Hello friends! Just a quick little update for a bit of an absence.

Did you know that if you use your sewing machine A LOT,
you will need to have trained sewing machine masseuses give it TLC more often than expected??

I jest, but Yes, My Dearest Pflorence, has been taken for a mini-servicing. 

You see, I use Pflorence like a workhorse.  And it's probably a very close race on whether I use her sister, Pfanny, more... Anyways, I learned a long time ago, these ladies must be maintained to give superior results.  Kind of like the "Oil-change Service" on your vehicle. 
Now, I don't claim to be any kind of prognosticator of when your specific machine will need to be serviced, but way back when -when I was logging hours for my senior project to graduate from college, I came up with a pretty good gauge of when to get your baby tuned up.

Basically, you want to brush any fibers you can see, from your machine away each time you sit down to it.

If you are working on a project that takes more than 6 hours of sewing, or every 6 bobbins (when you would change that needle -wink-) you want to get in to your bobbin area and swipe out any fibers. You will be surprised stuff accumulates down there!
On the Serger, you are going to want to clear out those fibers every time you open the thread cover area.  I usually start by clearing it out each day and then every time I change thread colors. That can be lots of times a day if I am really working on lots of things.
I have been advised lately NOT to use spray air on the machines.  It blows the fibers into the oil and reduces the life of the machine.  It is better to use a clean debris brush or a vacuum.

Now, depending on what type of machine you have -electrical vs. mechanical, you will need to oil your machine.  Refer to your owners manual on how, how much, where and when to do so, but where I sew everyday, on a mechanical machine, I sparingly oil once a week.  But currently, I have a machine that does not require me to oil it, so I don't.  I let the Service Guy do it.
On the Serger, this is about my rule of thumb also, except if I am using the serger a lot more -then it gets oiled more often. Like twice a week.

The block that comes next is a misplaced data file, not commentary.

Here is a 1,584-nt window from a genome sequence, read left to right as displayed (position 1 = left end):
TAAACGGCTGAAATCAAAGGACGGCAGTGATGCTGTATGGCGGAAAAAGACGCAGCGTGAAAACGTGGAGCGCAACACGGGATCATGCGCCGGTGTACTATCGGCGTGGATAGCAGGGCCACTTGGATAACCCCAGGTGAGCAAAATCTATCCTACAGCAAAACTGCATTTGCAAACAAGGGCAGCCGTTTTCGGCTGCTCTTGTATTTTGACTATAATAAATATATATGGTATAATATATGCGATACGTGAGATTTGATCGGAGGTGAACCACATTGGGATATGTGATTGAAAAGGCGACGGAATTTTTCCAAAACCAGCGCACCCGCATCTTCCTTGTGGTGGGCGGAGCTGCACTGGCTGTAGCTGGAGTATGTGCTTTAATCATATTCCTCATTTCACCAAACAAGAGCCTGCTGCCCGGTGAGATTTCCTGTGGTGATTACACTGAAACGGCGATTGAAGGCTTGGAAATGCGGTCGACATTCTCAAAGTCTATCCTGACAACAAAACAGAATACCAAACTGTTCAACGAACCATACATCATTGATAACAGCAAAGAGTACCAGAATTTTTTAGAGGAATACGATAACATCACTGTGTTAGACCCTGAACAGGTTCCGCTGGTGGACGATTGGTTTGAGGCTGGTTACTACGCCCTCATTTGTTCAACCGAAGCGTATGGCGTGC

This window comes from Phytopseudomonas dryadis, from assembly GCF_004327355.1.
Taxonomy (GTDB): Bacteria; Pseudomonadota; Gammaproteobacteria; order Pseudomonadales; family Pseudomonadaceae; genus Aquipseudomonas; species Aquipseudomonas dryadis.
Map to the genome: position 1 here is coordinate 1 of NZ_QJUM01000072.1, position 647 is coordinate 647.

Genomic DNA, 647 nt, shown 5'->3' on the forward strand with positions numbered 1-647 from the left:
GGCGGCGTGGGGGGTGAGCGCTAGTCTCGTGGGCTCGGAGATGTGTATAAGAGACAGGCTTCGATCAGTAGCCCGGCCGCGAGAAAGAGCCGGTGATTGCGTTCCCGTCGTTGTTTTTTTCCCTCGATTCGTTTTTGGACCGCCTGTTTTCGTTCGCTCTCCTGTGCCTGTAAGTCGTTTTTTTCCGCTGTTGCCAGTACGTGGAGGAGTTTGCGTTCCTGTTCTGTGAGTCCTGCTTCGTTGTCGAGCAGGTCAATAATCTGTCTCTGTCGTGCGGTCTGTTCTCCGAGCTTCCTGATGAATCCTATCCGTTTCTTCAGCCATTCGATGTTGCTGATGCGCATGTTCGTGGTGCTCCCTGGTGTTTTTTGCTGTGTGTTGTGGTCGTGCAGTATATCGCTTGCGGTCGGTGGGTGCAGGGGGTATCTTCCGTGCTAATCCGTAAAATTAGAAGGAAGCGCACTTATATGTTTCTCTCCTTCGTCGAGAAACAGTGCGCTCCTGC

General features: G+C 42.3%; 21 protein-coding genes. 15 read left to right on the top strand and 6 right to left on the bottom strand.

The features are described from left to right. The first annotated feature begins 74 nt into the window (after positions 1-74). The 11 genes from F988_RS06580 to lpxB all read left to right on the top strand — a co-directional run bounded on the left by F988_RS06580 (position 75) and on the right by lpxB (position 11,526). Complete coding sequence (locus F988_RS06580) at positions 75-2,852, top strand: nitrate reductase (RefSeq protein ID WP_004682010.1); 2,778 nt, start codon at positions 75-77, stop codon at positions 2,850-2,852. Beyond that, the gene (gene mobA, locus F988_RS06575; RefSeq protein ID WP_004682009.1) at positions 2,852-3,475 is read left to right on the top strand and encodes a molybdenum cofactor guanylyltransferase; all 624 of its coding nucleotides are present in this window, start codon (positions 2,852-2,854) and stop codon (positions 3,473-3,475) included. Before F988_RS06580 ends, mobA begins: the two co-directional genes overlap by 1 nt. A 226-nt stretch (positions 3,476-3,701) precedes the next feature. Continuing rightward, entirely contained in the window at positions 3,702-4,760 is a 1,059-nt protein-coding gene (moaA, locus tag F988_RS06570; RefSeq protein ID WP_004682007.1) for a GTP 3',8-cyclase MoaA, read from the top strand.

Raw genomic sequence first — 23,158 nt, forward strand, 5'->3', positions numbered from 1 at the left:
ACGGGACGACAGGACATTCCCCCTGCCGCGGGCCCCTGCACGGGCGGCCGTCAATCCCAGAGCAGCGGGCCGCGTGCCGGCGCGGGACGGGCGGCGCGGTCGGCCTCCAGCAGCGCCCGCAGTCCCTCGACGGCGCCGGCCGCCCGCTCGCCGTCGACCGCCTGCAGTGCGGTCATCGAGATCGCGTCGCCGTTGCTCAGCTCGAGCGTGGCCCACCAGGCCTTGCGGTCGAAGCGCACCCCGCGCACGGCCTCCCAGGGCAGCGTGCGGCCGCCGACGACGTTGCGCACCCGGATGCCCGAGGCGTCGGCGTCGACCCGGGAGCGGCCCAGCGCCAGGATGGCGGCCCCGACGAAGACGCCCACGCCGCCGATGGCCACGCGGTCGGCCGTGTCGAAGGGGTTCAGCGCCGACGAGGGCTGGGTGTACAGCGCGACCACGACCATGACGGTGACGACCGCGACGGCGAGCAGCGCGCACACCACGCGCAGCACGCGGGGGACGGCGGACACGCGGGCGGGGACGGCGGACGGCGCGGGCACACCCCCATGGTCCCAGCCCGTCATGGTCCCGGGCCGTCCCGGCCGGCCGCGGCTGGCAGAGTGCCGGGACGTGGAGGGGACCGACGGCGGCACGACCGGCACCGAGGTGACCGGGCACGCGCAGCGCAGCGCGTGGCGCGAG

The next step in the servicing of the machines is the full on Service.  The rule of thumb that was passed to me was every 500 hours of sewing time. And yes, this is hard to gauge -unless you are logging your senior project hours...  But from what I understand, that is normally once a year.  Same thing goes for your Serger.
During a full on Service, the technician will take your machine apart and evaluate the belts, gears, and in some cases computer circuits and then he will change and adjust anything that is not functioning properly.  He will oil all the parts and clear out the fibers you can't see.  He will re-calibrate the needle and the bobbin mechanism and adjust the tension to the correct settings for optimal stitch locking and stitch length and width proportions.
Now, all of this may sound like it could be a perfect DIY project, but please, PLEASE, leave this one to the professionals!  In the case of my machine, I brought it in and they said right off the bat, that there was an update for my machine, in this case it was an actual part that will be replaced.  If I had tried to do this myself, well, I would not have had the part.  And I am positive, I would not have been able to get the machine open, let alone put back together...

Anyway, the ABSOLUTELY wonderful people over at LindaZ's Sewing Center, are amazing to get my machine in and turned around in under 3 days!  Mostly because I purchased the machine from them, but also because they are efficient and professional and miracle workers in every aspect of their business... If you are looking for a sewing machine in your area, you are looking for this type of retailer.  They have their techs ON-Site.  They have educational classes.  And they are HELPFUL and KNOWLEDGEABLE! 

Well, I get my machine back shortly and I can't wait to get back to the project I was working on!  And I can't wait to show it to you! So, stay tuned...

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